Newspaper Page Text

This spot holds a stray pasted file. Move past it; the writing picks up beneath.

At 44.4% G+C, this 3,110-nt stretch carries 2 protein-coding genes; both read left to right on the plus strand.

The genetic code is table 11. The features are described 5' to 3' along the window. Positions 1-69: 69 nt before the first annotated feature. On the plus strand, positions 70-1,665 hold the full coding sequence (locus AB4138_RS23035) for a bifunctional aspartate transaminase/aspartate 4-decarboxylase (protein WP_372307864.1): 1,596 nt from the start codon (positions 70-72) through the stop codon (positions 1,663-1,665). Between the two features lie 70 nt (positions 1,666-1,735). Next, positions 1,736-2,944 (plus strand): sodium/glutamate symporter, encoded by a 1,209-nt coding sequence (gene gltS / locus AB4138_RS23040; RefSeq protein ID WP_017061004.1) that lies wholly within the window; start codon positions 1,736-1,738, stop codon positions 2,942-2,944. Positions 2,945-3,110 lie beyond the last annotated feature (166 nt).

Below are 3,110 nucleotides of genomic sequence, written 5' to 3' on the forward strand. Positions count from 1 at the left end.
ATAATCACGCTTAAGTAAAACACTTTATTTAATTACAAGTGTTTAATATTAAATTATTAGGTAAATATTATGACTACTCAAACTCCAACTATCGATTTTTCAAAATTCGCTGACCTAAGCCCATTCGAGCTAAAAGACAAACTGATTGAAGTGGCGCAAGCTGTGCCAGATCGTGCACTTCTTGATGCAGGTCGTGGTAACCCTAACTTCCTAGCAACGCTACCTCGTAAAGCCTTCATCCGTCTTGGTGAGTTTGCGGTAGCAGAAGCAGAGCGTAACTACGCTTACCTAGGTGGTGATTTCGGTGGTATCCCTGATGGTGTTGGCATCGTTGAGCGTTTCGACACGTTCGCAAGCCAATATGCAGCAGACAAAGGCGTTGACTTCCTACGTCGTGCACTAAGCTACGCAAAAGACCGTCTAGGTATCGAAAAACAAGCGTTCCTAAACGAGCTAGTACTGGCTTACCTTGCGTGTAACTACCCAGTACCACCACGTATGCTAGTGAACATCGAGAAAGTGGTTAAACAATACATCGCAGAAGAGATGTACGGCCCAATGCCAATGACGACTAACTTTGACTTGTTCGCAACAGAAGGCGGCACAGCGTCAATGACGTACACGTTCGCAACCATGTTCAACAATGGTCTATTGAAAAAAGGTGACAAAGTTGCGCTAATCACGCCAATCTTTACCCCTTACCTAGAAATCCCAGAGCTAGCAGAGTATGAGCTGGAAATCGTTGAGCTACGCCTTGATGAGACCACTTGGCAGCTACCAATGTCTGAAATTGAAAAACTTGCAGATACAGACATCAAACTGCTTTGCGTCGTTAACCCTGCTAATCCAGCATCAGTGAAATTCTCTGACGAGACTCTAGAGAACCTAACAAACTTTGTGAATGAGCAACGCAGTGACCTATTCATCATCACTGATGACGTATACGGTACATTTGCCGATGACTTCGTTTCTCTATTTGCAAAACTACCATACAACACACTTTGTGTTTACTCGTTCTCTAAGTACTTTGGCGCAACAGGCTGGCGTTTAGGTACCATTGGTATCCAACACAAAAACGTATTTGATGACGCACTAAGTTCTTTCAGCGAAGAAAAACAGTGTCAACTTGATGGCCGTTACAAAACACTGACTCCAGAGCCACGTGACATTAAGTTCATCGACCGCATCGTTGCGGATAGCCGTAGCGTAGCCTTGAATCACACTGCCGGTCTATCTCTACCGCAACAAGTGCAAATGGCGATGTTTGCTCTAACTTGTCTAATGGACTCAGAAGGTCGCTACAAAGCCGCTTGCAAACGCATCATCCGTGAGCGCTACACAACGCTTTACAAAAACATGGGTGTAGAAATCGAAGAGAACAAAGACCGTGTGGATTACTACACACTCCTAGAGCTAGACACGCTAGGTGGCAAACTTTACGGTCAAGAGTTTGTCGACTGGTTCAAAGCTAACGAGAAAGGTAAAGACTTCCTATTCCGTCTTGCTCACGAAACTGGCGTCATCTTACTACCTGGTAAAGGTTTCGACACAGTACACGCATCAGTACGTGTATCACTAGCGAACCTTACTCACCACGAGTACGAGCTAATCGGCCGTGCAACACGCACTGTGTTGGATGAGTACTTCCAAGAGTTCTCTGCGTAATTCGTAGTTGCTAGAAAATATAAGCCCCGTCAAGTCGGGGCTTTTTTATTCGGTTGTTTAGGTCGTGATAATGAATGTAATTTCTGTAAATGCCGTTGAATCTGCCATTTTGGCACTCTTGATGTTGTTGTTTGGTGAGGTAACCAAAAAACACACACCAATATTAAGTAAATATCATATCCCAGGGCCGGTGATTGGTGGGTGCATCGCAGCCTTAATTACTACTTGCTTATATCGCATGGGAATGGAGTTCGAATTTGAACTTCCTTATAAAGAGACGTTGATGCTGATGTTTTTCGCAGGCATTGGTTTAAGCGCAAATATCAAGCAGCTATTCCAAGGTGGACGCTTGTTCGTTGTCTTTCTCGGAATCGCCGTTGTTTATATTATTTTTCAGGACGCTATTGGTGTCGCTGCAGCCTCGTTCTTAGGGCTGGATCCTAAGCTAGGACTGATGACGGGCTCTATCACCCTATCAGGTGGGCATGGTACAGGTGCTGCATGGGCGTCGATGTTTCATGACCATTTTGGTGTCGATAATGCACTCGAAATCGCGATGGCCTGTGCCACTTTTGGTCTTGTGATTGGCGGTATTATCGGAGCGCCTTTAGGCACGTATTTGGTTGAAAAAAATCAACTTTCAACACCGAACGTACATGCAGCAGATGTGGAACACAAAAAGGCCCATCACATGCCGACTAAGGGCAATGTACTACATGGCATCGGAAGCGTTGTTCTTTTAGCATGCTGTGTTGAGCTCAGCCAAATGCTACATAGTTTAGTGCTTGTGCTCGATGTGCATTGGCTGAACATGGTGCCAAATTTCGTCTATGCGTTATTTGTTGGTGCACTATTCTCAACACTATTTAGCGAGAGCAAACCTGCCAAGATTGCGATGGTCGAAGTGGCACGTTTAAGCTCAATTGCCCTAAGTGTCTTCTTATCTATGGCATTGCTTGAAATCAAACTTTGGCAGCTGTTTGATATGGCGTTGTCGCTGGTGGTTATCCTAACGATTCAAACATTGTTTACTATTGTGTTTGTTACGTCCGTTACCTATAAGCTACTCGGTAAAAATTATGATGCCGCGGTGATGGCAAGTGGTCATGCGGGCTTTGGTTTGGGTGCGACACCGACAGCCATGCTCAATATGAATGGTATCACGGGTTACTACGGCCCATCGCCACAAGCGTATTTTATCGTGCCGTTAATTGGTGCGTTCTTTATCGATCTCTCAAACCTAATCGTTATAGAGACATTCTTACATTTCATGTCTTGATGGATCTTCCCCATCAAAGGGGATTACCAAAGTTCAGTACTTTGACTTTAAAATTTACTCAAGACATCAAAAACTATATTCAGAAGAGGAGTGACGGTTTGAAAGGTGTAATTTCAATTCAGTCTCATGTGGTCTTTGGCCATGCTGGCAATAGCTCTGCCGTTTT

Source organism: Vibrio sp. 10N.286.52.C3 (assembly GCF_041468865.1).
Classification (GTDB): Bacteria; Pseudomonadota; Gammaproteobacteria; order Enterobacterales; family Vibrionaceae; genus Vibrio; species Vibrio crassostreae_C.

Generally fair tonight and Satur day somewhat colder tonight. ESTABLISHED 1873 REVISION OF B.OFO.LAW TO BE URGED Governor Nestos Expected to Tell Legislature of Neces sary Changes? MANY REVISIONS NEEDED Abolition of Private Deposits Feature of State Bank To be Urged Revision of and strengthening of the rural credits department of the Bank of North Dakota, 'is expected to- be urged upon the legislature at its forthcoming session, by Governor R. A. Nestos. The proposals of the Governor are expected to embrace both the remedying of defects exist ing in the law at the present time and permitting the continuance of the rural credits business in the future. In line' with the Governor's policy, as announced in campaign speeches, of asking that the state industrial enterprises be placed in the hands of. no^rpplitical boards of experts, it is expected that such a recommenda tion will be made with regard to th$ Bdnlc of North Dakota. It is gen erally hetyl in administrative circles' that? the distanc# of "the Grand Forks .mi^l and elevator from the state capitol makes it imperative that a board be named to manage the mill, but that the principle- of none-poli« tical management of the industries also applies to the Bank of North Dakota. There are several measures said to be necessary in consideration of the rural credits department. During the last sijc months, the amount of money used from the Bank of North Dakota to act as a revolving fund for the handling of the farm loan business has varied from $600,000 to $1,100,000.00, averaging about $800, COO, and it is held by bank officials that the same amount of money will be needed for the efficient handling of the business for years to conie. The legislature probably will be ask ed to provide for such a revolving fund, becauseVof the uncertainty of depending upon available tax funds in the bank. Changes Held Necessary Under the rural credits law, the department- is permitteifto charge •n amount -to cover administrative expenses, not exceeding one percent. There is, however, no provision for turnlhg into the farm loan any ax cess there may' Be over the actual administrative expenses. One diffi culty encountered by both the league and present administrations in the sale of state bonds was that pay ment at maturity was fixed by law atf the state treasurer's office where as most bond investors desire bonds payable in New York. It is probable the legislature will be asked to en act a law making the payment op tional, either at the state treasurer's •office or at a trust company in New York. The law governing the making of farm loans by the Board of Uni versity and School lands provides that the board may pay taxes and insurance upon land and buildings on whiclj^ loans are made! when tie borrower is delinquent, but there is no such provision in the Bank oi North Dakota law. The laws permit ting fhe issuance of bonds hfts been construed to mean that farm loan mortgages must mature within 30 years after the passage of the law, which would make the amortisation periodj this time but 26 years. It is desired to clearly provide for an amortization period of 30 years. It also has been pointed out that although the limit. of bonds which may be issued by the rural credits department was raised from $.10, 000,000 to $20,000,000, if the depart ment is to be permanent this latter limit must be increased. Abolish Deposit Feature With regard to the Bank of North Dakota proper, it is understood that Governor l^estos is prepared to re comme'nd that in the^ interest of eco nomy and for the welfare of the state to abolish the private or indivi dual deposit, features of the Bank an3 to devote the energy of the management of the bank to a com plete development of tl^ rural cre dits department and the handling of the funds belonging to the state and to the various institutions. When the present mrfnage^ent of the Bank of North Dakota took over the bank the individual deposits amounted to $26,000 and now are about $13,000. The individual deposit feature, how ever, is held in administration cir •cles to be a commercial function of fhe bank which ought to be dispens ed with. It also is known here that Gover nor Nestos plans to law before the legislature the question of action to make possible the payment without delay of all soldier bonus claims, on a basis somewhat similar to the hail warrant sales- negotiated by the ad ministration. 250 MILLION HOLIDAY BUYING IN NEW YORK (By the Associated Press) New York, Dec. 23.—Holiday buy ing in New York has broken all rec ords and $250,000,00 has been spent by shoppers here, it was estimated today in "business quarters. This sum represents an increase of from 15 to 20 percent over last year. swith 9 NEW DISTRICT COURT JUDGE PROBABLY WILL FIRST HOLD TERM IN BISMARCK FRED C. JANSONIUS Judge Fred C. Jansonius of Fessenden, who is to succeed Judge W. L. Nussele as junior judge of the Fourth judicial district1 when the latter becomes justice of the supreme court, probably will hear a number of matters in Bismarck shortly after assuming office, which is expected to be on January 2. Mr. Jansonius has been county judge of Wells county for 12 years, WHITE HOUSE FOR HARDINGS Illness of President's Wife Makes Program Most Simple for Day Washington, Dec. 23.—Christmas at the White House will lack much of the usual spirit because of Mrs. Harding's iillncss. There will be -no house guest and no Christmas tree. Neither the Pre sident nor Mrs. Harding has made any holiday plans. She may come down stairs in her wheel chair and preside at the table for Christmas dinner but otherwiseIthe day w'dl be like any other since she was taken ill. To add a little cheer that the White House has yuletide wreaths in the windows, and there will be profusion of flowers. As a Christmas present to the thousands of government employes, President Harding issued an execu tive order closing the government 'departments at noon today, dnd- at that hour most high officials as well closed up their desks and went home. The senate too joined in the early beginning of the Christmas season, holding only a short session but the house went ahead w"th the cons der ation of appropriation bills. BECKER FOUND GUILTY OF KILLING (By the Associated Press) New York, Dec. 23.—Abraham Becker wrfs declared guilty of first degree murder in a verdict returned early today by a jury in the Bronx county court. The penalty for the crime in New York state is electro cution. Sentence will be pronounced Tuesday. He was convicted of killing his wife, Jennie, last April by strik ing her over the head with an iron bar and burying her in an ash pit. Months later when neighbors became suspicious and Becker had been ar rested, her lime-encased body was found in the shallow pit in the lot adjacent to Reuben Norkin's* garage. Norkin also was indicted for mur der in connection with Mrs. Becker's death and is awaiting trial. TO REVISE MINSTRELS Los Angeles, Dec. 23.—A revival of wandering minstrels in a night before-Christmas carol festival, un der the auspices of the department of industrial music of the Chamber of Commerce, has been arranged for Los Angeles tonight. Fully 10,000 singers, it is expected, in groups of from 20 to 50 each, will wander about different sections of the city', each led by an old time lantern bearer, with lance and torch. 1 increased jurisdiction, and has presided at fourteen jury terms. Born in Iowa, he has resided in North Dakota for many years, graduating from the University of North Dakota law school in 1904. Judge Jansonius, wife and two children will make their home in Bismarck. DRYACTIS ENFORCED BETTER SAYS HA YNES National Prohibition Com missioners Says Respect For Law is Greater .! Washington, Dec. 23—"Be of good cheer" was Prohibition Com missionqr Haynes Christmas mess age to say "friends of the eighteenth amendment" in whiclf he declared the success attained in prohibition enforcement gave "every reason for hopefulness, gratification and con gratulations. "Do not be deceived nor dismay ed," sa'id Mr. Haynes, "by a nation wide program of misrepresentation, constituting as it does the most pre tentious, most pernicious propa ganda to undermine enforcement since the enactment of the amend ment. "Admitting, of course, that there are violations of the" Volstead act— unfortunately by some who hold themselves above t|»e law—the fact cannot and will not be conscienti ously denied, that the past year has been marked witty rapid strides to ward the same degree of enforce ment of this la^ as obtains in re spect to all other laws, none of which are enforced 100 percent." Cit'jng the abolishment of the open saloon as sufficient reason in itself for "good cheer," other rea sons Mr. IJynes said were an "awak ening on the part of high officials, federal, state, county and municip al", resulting :m "more impartial ob servance of the law and greater re spevt for the constitution by all classes" greater activity of state and other enforcement agencies re. duction in the available beverage I'supply of bonded liquor and liquor smuggling, and fact that the "home brew fad is taking final gasps." "Furthermore the fact is self evi dent!" he said, "tjiat real liquor is almost impossible toi obtain at any price, and when drinkers fully real ize tffe average bootleg product is dangerous to life and health, the law will, to an increased extent, en force itself. Holds Confession "Is An Bunk" Superior, Wis., Dec. 23.—"In my opinion it its all- bunk," District At torney Robert/E. Kennedy said when he/asked his opinion of the alleged confession signed by Edward J. Kingston, "in which Kingston de clared that E. J. Sailstad had been unvntentionally slain in a cottage at Lake Nebagamon, while Kingston and members of a gang were, trying to rob Salstad of h?s money. "I have known of the so-called confession for abuot two months," he declared, "and I believe there is nothing to it." Asked if there would be an in vestigation of the alleged confes sion, he declared that none would be made. BISMARCK, NORTH DAKOTA, SATURDAY, DECEMBER 23, 1922 DEFALCATION! METHOD GIVEN BY AfiEXPERT Details Method by. WKich Shortage was Caused in Bank •, C. R. JOfrES IS HELD Bound Over to U. S. District Court on Embezzlement Charge Preliminary hearing of C. R. Jones, former assistant cashier of the City National Bank, charged with embezzlement of $17,877.66, Je gan late- yesterday afternoon befoie United States Commissioner John| F. Fort here. The government was re presented by S. L. Nuchols, assist ant U. S. district attorney, assisted by A. G. Divet, counsel for the Nortn Dakota Bankers' Association. Mr. Jones, who has retained George Bangs of Grand Forks and Norton and Kelsch of Mandan, was repre jsented at the hearing by P. D. Mor ton of Mandan. The question before the commissioner was whether or not to hold Mr. Jone^ to the United States District Court for trial. The hearing of the government's presentation was completed this afternoon. Commissioner Fort bound the defendant to federal court and fixed bond in the sum of/ $15,000. I Assistant U. S. District Attorney Nuchols asked the bond fixed in this sum. Attorney Norton for the de fense protested it was too large a sum, and also protested against the defendant being held, asserting it was not shown he was responsible for the defalcation, if any. Through testimony which began with that of John Graham, vice-pre sident of the bank, the government sought to show that the shortage was occasioned by Jones' failing tcr remit to correspondent banks, chief ly Minneapolis banks. P. C. Remington, president of the bank, said that it was on Sept. 39 that he asked Mr. Jones to resign. He said this was after Mr. Jones had Turchased a Buick touring car qnd then turned it in, and got a Hudson coach, the reputed price of which was between $2,200 and $2,500. He said he told Jones the matter had caused talk, and that he himself didn't think he could afford such a car. He said that he told Mr. Jonps he would pay him until October.Ik they would part as friends and.ihn if he sought another .place he was. at liberty to give the bank as refer ence. Mr. Remington said he had confidence in Mr. Jones integrity at the time, and that Jones continued working in the baiik until close of business. Sept. 30.' How Shortage Caused. Otto Spies, bank expert of Temple, Webb «nd Co., accountants, was on the witness stand most of the morn ing, du*ring which he explained in de tail the accumulation of shortages as he said they occurred in the bank. The shortages extended over a long period, he- said, and were in the re mittance clerk's department, the de partment of Jones. The method used is not new in banking circles. As he explained it, the method was to retain a remittance from another bank for a few days, and then cover it with other remittances, the clerk gaining the difference in the two and retaining the difference. The shortage, as he claimed, was built up in.amounts chiefly of a few hun dred dollars. The books would balance (Continued on Page 6) SHIPPING FEVER AMONG STOCK ISREPORTED (By the Associated Press) Washington, Dec. 23—Reports have reached the department of agricult ure of outbreaks of shipping fever or stock yards fever among cattle and sheep in the middle west. The disease, known as hemorrhagic sep ticemia. is a blood poisoning which proves fatal quickly, according to\he bureau of animal industry which is doing everything possible to combat the spread of the disease. Disinfec tion of stock yards, which may be effective temporarily, cannot be re lied upon to protect animals shipped to farms for feeding, according to department experts. They suggest vaccination of susceptible animals as an effective means of controlling disease. SERVICE MAN ESCAPES FROM BELLEVUE WARD (By the Associated Press.) New York, Dec. 23.—Police todav were directed to search for Sidney Collet, a war veteran, who had es-' caped from the Bellevue hospital, where he was under observation for having annoyed Mrs. Raymond T. Baker, formerly Mrs. Alfred Gwinne Vanderbilt. Collet was taken into custody last Tuesday by hotel detectives who said Mrs. Baker had complained that a man had annoyed her and had telephoned to her at 1 o'clock in the morning. A court order issued yesterday soon before Collet's escape had di rected he be returned to a govern ment hospital for veterans. Collet Is said to have escaped from govern mental hospitals twice previously. BISMARCK TRIBUNE XMAS WEATHER TO BE MILD SAYS REPORT Washington, Dec. 23. Weather outldok for the week beginning Mon day: Region of the great lakes: Con siderable cloudiness temperature near or somewhat below normal oc casional local snows. Upper Mississippi valley: Gener ally fair except for local snows mid dle of the week normal temperature first part, colder after Tuesday.' "There is no cold weather in sight." Thus the government weather fore caster this morning set at rest any anxiety that may exist as to yuletide weather prospects. The forecaster said the temperatures would continue "above normal.' over the greater part of the country through Christmas Monday. GOODFELLOWS XIAS PROGRAM IS A SUCCESS Santa Claus and Lieutenants Kept Busy From Time of Arrival Here HOMES ARE VISITED No Kiddie in City Will Suffer Heart-ache of an Empty Christmas Stocking Santa Claus, after recovering from the tumultuous welcome he received when he entered Bismarck late yes terday afternoon, started to work to deliver his gifts for boys and girls of the town. He called upon the poor boys and girls first. He already has made a lot of visits to various homes in the city, with committees from the Community Council, made up of representatives of several organizations, distributing the gifts. The first thing that Santa Claus did was to take care of all the mai« he received through Tfie Bismarck postoffice. He carefully investigated to find out what poor childrea were included, and with the aid of Good fellows he got busy. Two letters cane from Moffit, and he requisi tioned Goodfellows to take care of these requests. Committees' of' the Community Council have visited many families, leaving useful articles, such ascloth injg, etc. The Salvation Army will deliver baskets of goods tomorrow. The money with which the baskets are obtained is derived from the Army kettles on the street, and En sign Homer reports the people have been generous in the last two /days. Santa Claus also has visited many sick children and crippled children already. sick and crippled children already. The Goodfellows of the city will have completed their task tonight, and they believe that no Bismarck kiddie will suffer the pangs of dis appointment on Christmas morn. C. R. Simpson, head of the Com munity Council organization, was confined to his home because of ill ness today, but the plans were car ried out by scores of lieutenants. It was announced by the Commun ity Council that many persons and business firms had rendered splen did aid, but no particular names are given out because everything had been kept in the manner of a com munity affair. The Community Christmas on Tuesday night under the auspices of the Salvation Army will close the work of the Goodfellows. Organiza tions which participated were the Masons, Knights, Elks, U. C. T. and Rotary, and many individuals pot members of any organization volun teered help. TRIES TO MAIL LETTER IN FIRE ALARM BOX Elgin, 111., Dec. 23.—Racing at top speed in answer to an alarm two companies of the Elgin Fire Depart ment found William Wicken, 70 year old resident, trying to drop a letter in a fire alarm. MILL CITY BANDITS GET BIG HAUL Invade Two Minneapolis Jewelry Stores and Secure $25,000 Loot DAY LIGHT ROBBERIES Two "Holdups" Staged With in a Few Blocks Apart (By the Associated Press) Minneapolis, Dec. 23.—Armed ban dits masked with handkerchiefs in vaded the Minneapolis downtown dis trict today, staged two daring jew elry store robberies withm a half block of each other, and escapeu with about $25,000 in cash, diamonds and ,'ewelry. The first robbery was at the Ire Weisman Jewelry Company store, 28 Washington avenue South, where bandits got $12,000, and the second was at the Harry Rush Jewelry store, 11 Washington avenue south, where they got between $11,000 and $13,000 in diamonds. Hundreds of pedestrians thronged the sidewalks in front of the two stores while the robberies were be ing staged, ignorant of what was happening. Harold Weismbn, 18 years old, alone in his father's store when the bandits entered, was bound hand and foot and left in a rear room. He did not see the bandits leave. Harry Rush, proprietor of the sec ond store, stood motionless, covered by pistols, tfhile the bandits ran out, jumped into an automobile and hur ried away, disappearing' in a crowd of traffic. Pittsburgh, Pa., Dec. 23. Foui bandits shot Ross Dennis, paymas ter of the Pittsburgh Coal company, and escaped with a satchel contain ing about $20,000 in currency. The holdup occurred in the hills behind Mount Lebanon, near here, while a party of company officials were tak ing the Christmas pay to miners at Beadling,. Pa. County detectives, armed with riot guips were rushed to Mouint Leban from the sheriff's office here. Dennis was riding a moftorcyle in advance of an automobile in which Superintendent Wm. Young of the Beadling, mine and three other em ployes were guarding the pay roll satchel* sTint" Dehnitf without warnlhg. He fell from. the. motor cycle. Before the driver of the pay car could stop his machine the bandits were upon dt. Theyc'ov. ered the superintendent and the guards, obtained the satchel and es caped. NEW TRIAL IS' DENIED "YET" Plea of Shell Shock Not Ac cepted in Supreme Court Denial by Judge Cole in Grand Forks county of a new trial for Joseph Throndson, serving a life term in prison for murder, was af firmed here by the supreme oourt. Throndson, sentenced on h's own confession and pleai of guilty, con tended he was suffering shell shock received' during the World War and did not realize what he was doing when he shot and killed Elmer Dezell on the lattcr's farm residence in Grand Forks county ^on Dec. 28, 1919. He confessed on Dec. 19, was sentenced on Jan. 13, 1920. The opinion was written by Judge McKenna, he and District Judge Pugh being called in by the supreme court in the case because of the dis qualification of Justice Christ:an son and Bronson. The court held the defendent was responsible at the time, and that no undue advantage was taken of him. MAY SOW GRAIN BY AIRPLANE (By the Associated Press) Eulare, Calif., Dec. 23.—Grain growers in the Tulare lake basin region, unable to reach their lands because of lake waters and wet con ditions of the soil are contemplating trying to sow grain by airplane it is declared. "MERRY CHRISTMAS" Bismarck will rest tomorrow and Monday after a a strenuous pre-Christmas season. The last-minute shoppers will have done their best, or worst, tonight. Tomorrow night the younger generation will be sleepless in suspense, and on Monday morning the older generation will revel in delight. Monday is a legal holiday. Banks will be closed public buildings most of the stores The Tribune will not be published. Only those in the postoffice, express company and others engaged in transport ing the packages of the last-minute shoppers will be busy, and most of them will rest at least part of the day. The Tribune takes this occasion to wish all its readers the compliments of the season, to thank them for many favors in the past and to express the hope that it may continue to enjoy their favor in the future. (Leased Wire of Associated Pi ess) PRICE FIVE CENTS CHRISTMAS SNOW PUZZLESCHILD FROM ARGENTINA "Where Are These Fireworks And Warm Days?" Asks Returned American Written for NEA Service hjy ALICE STEWART Just Arrived From Buenos Aires Cleveland, O., Dec. 23.—Whs makes Christmas come in winter here It always came in summer before —the hottest part. ALICE STEWART I can remember quite awhile, for I'm 6 years old. Last year, in La Argentina, where I was born, I saw Santa Claus. He was walking in the Plaza Mayor, in Buenos Aires, with a sign. He looked so hot, in a red coat, and a1 fur. I had on my summer .dress. The as phalt was all soft. I asked him, "Es usted San Nicolas?" "Si, muchachita" he said, "que quiere usted.?" .. So I told him all the things I want ed and he promised—"Muy bien, hasta la natividad." And the lUght before Christmas he brought thy things. I found them in my stockings the next morning when I waked up, only som^ were so big they wouldn't go inside, so he pile4 them in a'corner of the patio, and we shot firecrackers in the after noon. My, but it was a hot dayv* the hottest that summer* people said. I don't see why it's so cold hero the time Christmas comcs. Genevieve—she lives across the street frojn me—and Kenny, they think there are two Santa Clauses, and onje goes to La Argntina and one corned here, but I think there's only one. Only I don't see how he gets so far so fast. It took us days and days. CALIFORNIANS TO EXPLOIT MEXICAN FIELDS Financiers of Los Angeles to Operate in East Coast Oil District .(By the Associated Press) Los Angeles, Dec. 23.—A group of Los Angeles manufacturers, bankers, and oil operators has obtained from the Mexican government oil districts of the east coast" according to an nouncement from the promoters, the Los Angeles Times reported today. "It is probably the most important deal of its kind in the world, for it involves 11,000,000 acres of land ad joining rich workings of the oldest established companies in the Tampi co and Tuxpam districts," the Times said. It is announced the Los Angeles group will go into the Mexican oil district and operate according to the Mexican article 27 and under a fed eral concession on the same royalty basis which established companies have declared confiscatory. The announcement came after the return here from Mexico of W. W. Wilson, G. E. Moreland and Geo. I. Bushmiller, who stated they had ob tained the concession after an inter view with President Obregon who personally went into the details of the enterprise. Mr. Wilson said the lands designa ted comprise virtually all of the fed eral oil lands extending along the gulf coast from a point north of Tampico to Tuxpam. The concession also includes the island of Juan Ramirez, said to have been long sought by American companies. The concession provides among other things that forty percent of the gross production goes to the Mexican government, and that the concessionares pay five pesos a year a hectar for the lands thpy will ex ploit. Twoj years are given for explor ation and the -oiwessioi runs for twenty years with provision for re newal. The exploitation will be financed entirely by '..os Angeles iital, it was announced. LAST EDITION FIND. BODIES IN FEUD CASE PROBESTARTS Relatives of Two Missing Men Believe These Are the Bodies ORDER MORE TROOPS Investigators Into Louisiana Parish War Have Armed Protection Mer Rouge, La., Dec. 23.—Attempts to identify positively the mutilated bodies of the two men cast up ifrom the bottom of the lake La Fourche yesterday morning by a heavy charge of dynamite placed there by unidentified persons will be piade today. Relatives and friends after viewing the bodies yesterday ex pressed the belief that they were those of Watt Daniels and Thomas' Richards, mysteriously is sin f, since the night of August 24, wher they were kidnapped by a hoodec' band together with three other pro minent citizens of this town. The wire-bound and mutilated bod ies of the two men recovered yes terday in Lake LaFourche by stat"' troops, believed to be those of Wat Daniels anfl Thomas Richards, wh disappeared after being kidnapped by masked and white robed men las^ August, were further identified thi. morning when viewed by Richards widow J. L. Daniels, aged'father or Watte, and a score of other relatives and friends. Identification of at least Watt Dan icls is complete, according to author ities, because of the initials, "F. \V D." found on a belt buckle, whicii. Daniels is said to have worn at thf time he was spirited away. The bodies are guarded by a de tachment of Monroe National Guard. The guards were instructed by Cap tain Cooper to shoot persons wh may attempt to spirit away the bod ies. The inquest probably will be held late this afternoon according to ad vices received here from Dr. Fre'l Patterson, Morehouse Parish coroner who returned today to Bastrop. The partial identification of tht bodies were made by means of thi' belts worn by the two men and a few shreds of clothing. The heads arms/and portions of the legs of botli we*e missing, believed to have been torn off when they were loos ened ffom the bed of the lake. The torsos were bound with heavy wire. Mrs. Anna Garretson of West Monroe, mother of R'tchards, wiil ar rive here this morniny to view the bodies. Before leaving Monroe she said she would be able to identify her son. Company A. Louisiana National Guard of Alexandria, and a machine gun company (from New Orleans, or dered to proceed to Morehouse Par- :sh, were due to arrive here or at Bastrop early today. It was not definitely known at whiich p!a& they would be stationed. Attorney General Cocowho it tc take charge of any legal proceeding.' growing out of the kidnaping, ac companied the New Orleans milii men. The Attorney General is sa:d to have Stated the additional troop, would be used to protect those en gaged in the investigation of tl kidnapping and to prevent a possible clash between opposing element?. The pathologists from New Orleans will arrive th's morning and hold an autopsy on the bodies to determinc if they were killed before being thrown into the lake. Dr. Fred Patterson, coroner, view ed the bodies late yesterday but de ferred the inquest. It was stated that it would probably be held to. day. A troop guard' will be mainta: mt! over the bodies until the completion of the autopsy and inquest and hii exhaustive effort at positive identi fication has been made. It was generally believed arrests of at least twenty persons im. More house Parish and the Mer Rou^o neighborhood, alleged members (r the horded band, whose names said to have been involved in the in vestigation would be made. The ar rest of several others in Arkan:as and Mississippi :s anticipated. It was officially stated that no one connected with the search of the missing men in an official capa city was involved in the dynamiting of the lake. It is believed by the officials that those responsible for the dynamiting became frighteit^l and (fled before they discovered that the bodies had appeared. Another attempt will probably he made today by a wer to locate the heads and other missing portions, of the victims. An effort was made yesterday to find them and the weights that have held the bodies on., the bed of the lake but conditions there were found to be too danger ous to complete the work. Attorney General Coco today has set January 5 as the date for the Morehouse Parish open hearing in connection with the Morehouse inaping case, it was learned here o jday. The Attorney General and a special train with two companies of Louisi jana National Guard arrived in B.-.i- trop this morning and the milit iy (Continued on Page 6) TO WED MOVIE STAR (By the Associated Press.) Los Angeles, Dec. 23.—A rtmor is current in motion picture circles that Antonio Moreno, screen actor and Mrs. Daisy Canfield Danzigev, daughter of the late C. A. Canfieid, millionaire oil operator, will be mar ried the latter part of January, tV Los Angeles Times announced tods.'